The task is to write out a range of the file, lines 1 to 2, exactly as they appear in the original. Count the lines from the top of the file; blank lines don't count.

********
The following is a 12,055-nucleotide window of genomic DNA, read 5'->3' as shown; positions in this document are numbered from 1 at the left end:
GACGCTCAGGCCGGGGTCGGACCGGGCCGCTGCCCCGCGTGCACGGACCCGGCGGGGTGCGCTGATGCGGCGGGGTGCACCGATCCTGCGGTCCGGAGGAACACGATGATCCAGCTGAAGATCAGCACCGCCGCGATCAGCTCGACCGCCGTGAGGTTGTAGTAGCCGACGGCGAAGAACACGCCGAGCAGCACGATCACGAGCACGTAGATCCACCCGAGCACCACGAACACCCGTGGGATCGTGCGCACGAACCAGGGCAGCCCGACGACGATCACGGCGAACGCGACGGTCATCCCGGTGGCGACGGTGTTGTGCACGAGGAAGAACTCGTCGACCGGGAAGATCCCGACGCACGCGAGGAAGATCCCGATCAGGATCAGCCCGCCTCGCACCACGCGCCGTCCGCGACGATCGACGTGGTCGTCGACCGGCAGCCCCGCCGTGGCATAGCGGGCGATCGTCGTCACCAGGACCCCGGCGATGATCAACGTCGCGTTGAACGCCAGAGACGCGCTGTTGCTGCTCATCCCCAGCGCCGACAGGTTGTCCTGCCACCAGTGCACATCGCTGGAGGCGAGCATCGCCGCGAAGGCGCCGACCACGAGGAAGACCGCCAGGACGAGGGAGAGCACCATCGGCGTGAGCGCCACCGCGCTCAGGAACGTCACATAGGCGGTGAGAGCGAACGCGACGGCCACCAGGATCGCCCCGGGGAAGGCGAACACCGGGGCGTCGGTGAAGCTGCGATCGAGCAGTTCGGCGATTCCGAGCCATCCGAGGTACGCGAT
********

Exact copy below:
The following is a 12,055-nucleotide window of genomic DNA, read 5'->3' as shown; positions in this document are numbered from 1 at the left end:
GACGCTCAGGCCGGGGTCGGACCGGGCCGCTGCCCCGCGTGCACGGACCCGGCGGGGTGCGCTGATGCGGCGGGGTGCACCGATCCTGCGGTCCGGAGGAACACGATGATCCAGCTGAAGATCAGCACCGCCGCGATCAGCTCGACCGCCGTGAGGTTGTAGTAGCCGACGGCGAAGAACACGCCGAGCAGCACGATCACGAGCACGTAGATCCACCCGAGCACCACGAACACCCGTGGGATCGTGCGCACGAACCAGGGCAGCCCGACGACGATCACGGCGAACGCGACGGTCATCCCGGTGGCGACGGTGTTGTGCACGAGGAAGAACTCGTCGACCGGGAAGATCCCGACGCACGCGAGGAAGATCCCGATCAGGATCAGCCCGCCTCGCACCACGCGCCGTCCGCGACGATCGACGTGGTCGTCGACCGGCAGCCCCGCCGTGGCATAGCGGGCGATCGTCGTCACCAGGACCCCGGCGATGATCAACGTCGCGTTGAACGCCAGAGACGCGCTGTTGCTGCTCATCCCCAGCGCCGACAGGTTGTCCTGCCACCAGTGCACATCGCTGGAGGCGAGCATCGCCGCGAAGGCGCCGACCACGAGGAAGACCGCCAGGACGAGGGAGAGCACCATCGGCGTGAGCGCCACCGCGCTCAGGAACGTCACATAGGCGGTGAGAGCGAACGCGACGGCCACCAGGATCGCCCCGGGGAAGGCGAACACCGGGGCGTCGGTGAAGCTGCGATCGAGCAGTTCGGCGATTCCGAGCCATCCGAGGTACGCGAT